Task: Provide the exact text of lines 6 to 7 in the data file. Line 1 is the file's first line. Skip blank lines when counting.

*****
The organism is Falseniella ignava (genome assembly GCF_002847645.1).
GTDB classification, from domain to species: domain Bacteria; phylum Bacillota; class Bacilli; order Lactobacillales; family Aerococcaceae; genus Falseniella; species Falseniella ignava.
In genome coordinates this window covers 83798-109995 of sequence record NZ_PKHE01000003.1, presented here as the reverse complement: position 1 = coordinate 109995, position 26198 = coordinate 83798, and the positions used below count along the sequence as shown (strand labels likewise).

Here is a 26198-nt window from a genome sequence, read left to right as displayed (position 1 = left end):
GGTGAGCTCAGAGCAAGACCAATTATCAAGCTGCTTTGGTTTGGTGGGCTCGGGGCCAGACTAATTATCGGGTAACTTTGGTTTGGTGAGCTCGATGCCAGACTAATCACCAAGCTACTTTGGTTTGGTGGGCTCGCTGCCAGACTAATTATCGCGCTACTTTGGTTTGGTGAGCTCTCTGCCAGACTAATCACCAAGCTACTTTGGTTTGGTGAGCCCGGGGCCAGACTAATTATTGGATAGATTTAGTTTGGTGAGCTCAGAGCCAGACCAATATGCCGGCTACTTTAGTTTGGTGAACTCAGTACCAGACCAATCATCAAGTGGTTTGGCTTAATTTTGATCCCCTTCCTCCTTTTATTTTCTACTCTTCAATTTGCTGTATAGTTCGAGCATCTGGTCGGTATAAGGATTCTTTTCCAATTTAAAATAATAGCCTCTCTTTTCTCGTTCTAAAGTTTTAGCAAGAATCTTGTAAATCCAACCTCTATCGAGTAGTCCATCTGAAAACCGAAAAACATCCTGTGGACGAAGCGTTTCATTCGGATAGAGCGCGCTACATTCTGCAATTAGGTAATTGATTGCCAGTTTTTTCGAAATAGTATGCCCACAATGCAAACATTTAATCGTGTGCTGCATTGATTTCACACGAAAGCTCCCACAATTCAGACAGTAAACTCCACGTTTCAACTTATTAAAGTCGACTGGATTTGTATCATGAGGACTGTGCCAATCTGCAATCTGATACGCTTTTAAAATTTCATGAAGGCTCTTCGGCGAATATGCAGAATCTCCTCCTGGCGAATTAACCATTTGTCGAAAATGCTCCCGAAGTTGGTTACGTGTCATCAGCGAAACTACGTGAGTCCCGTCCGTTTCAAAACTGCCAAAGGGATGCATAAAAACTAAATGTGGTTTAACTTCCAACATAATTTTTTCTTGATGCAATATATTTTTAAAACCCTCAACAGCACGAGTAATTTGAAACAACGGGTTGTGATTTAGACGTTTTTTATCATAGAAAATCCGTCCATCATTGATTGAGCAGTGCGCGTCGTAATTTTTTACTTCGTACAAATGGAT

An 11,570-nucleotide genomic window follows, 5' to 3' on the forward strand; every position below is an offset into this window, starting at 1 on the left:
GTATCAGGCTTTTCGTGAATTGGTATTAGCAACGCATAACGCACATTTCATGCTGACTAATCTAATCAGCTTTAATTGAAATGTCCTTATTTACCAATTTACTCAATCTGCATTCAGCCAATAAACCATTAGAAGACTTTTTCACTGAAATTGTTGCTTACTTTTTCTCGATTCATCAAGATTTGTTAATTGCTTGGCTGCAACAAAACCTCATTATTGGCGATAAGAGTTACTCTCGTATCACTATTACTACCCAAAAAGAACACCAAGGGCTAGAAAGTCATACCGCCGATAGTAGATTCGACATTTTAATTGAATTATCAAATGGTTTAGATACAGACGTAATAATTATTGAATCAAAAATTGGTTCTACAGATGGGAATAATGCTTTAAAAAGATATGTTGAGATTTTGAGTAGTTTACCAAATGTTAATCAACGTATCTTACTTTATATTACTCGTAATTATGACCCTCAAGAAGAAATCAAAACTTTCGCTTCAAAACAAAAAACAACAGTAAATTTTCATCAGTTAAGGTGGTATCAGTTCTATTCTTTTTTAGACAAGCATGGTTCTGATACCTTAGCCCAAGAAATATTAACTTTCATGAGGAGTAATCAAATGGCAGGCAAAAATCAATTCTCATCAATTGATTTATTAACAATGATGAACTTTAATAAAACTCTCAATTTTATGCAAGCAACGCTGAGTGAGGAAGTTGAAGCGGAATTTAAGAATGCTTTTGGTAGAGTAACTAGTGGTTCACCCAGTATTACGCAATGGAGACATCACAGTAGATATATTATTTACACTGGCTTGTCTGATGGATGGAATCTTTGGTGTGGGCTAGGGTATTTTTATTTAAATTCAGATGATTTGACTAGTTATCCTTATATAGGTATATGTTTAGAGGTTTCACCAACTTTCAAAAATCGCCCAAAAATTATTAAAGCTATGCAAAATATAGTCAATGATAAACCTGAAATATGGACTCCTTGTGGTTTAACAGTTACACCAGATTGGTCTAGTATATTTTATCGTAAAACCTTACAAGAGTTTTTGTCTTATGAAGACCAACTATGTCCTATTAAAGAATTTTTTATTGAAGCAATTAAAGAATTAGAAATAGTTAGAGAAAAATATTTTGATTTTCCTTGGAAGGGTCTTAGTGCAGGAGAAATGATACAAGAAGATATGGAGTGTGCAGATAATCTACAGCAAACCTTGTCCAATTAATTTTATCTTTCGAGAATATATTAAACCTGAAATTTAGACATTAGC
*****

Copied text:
An 11,570-nucleotide genomic window follows, 5' to 3' on the forward strand; every position below is an offset into this window, starting at 1 on the left:
GTATCAGGCTTTTCGTGAATTGGTATTAGCAACGCATAACGCACATTTCATGCTGACTAATCTAATCAGCTTTAATTGAAATGTCCTTATTTACCAATTTACTCAATCTGCATTCAGCCAATAAACCATTAGAAGACTTTTTCACTGAAATTGTTGCTTACTTTTTCTCGATTCATCAAGATTTGTTAATTGCTTGGCTGCAACAAAACCTCATTATTGGCGATAAGAGTTACTCTCGTATCACTATTACTACCCAAAAAGAACACCAAGGGCTAGAAAGTCATACCGCCGATAGTAGATTCGACATTTTAATTGAATTATCAAATGGTTTAGATACAGACGTAATAATTATTGAATCAAAAATTGGTTCTACAGATGGGAATAATGCTTTAAAAAGATATGTTGAGATTTTGAGTAGTTTACCAAATGTTAATCAACGTATCTTACTTTATATTACTCGTAATTATGACCCTCAAGAAGAAATCAAAACTTTCGCTTCAAAACAAAAAACAACAGTAAATTTTCATCAGTTAAGGTGGTATCAGTTCTATTCTTTTTTAGACAAGCATGGTTCTGATACCTTAGCCCAAGAAATATTAACTTTCATGAGGAGTAATCAAATGGCAGGCAAAAATCAATTCTCATCAATTGATTTATTAACAATGATGAACTTTAATAAAACTCTCAATTTTATGCAAGCAACGCTGAGTGAGGAAGTTGAAGCGGAATTTAAGAATGCTTTTGGTAGAGTAACTAGTGGTTCACCCAGTATTACGCAATGGAGACATCACAGTAGATATATTATTTACACTGGCTTGTCTGATGGATGGAATCTTTGGTGTGGGCTAGGGTATTTTTATTTAAATTCAGATGATTTGACTAGTTATCCTTATATAGGTATATGTTTAGAGGTTTCACCAACTTTCAAAAATCGCCCAAAAATTATTAAAGCTATGCAAAATATAGTCAATGATAAACCTGAAATATGGACTCCTTGTGGTTTAACAGTTACACCAGATTGGTCTAGTATATTTTATCGTAAAACCTTACAAGAGTTTTTGTCTTATGAAGACCAACTATGTCCTATTAAAGAATTTTTTATTGAAGCAATTAAAGAATTAGAAATAGTTAGAGAAAAATATTTTGATTTTCCTTGGAAGGGTCTTAGTGCAGGAGAAATGATACAAGAAGATATGGAGTGTGCAGATAATCTACAGCAAACCTTGTCCAATTAATTTTATCTTTCGAGAATATATTAAACCTGAAATTTAGACATTAGC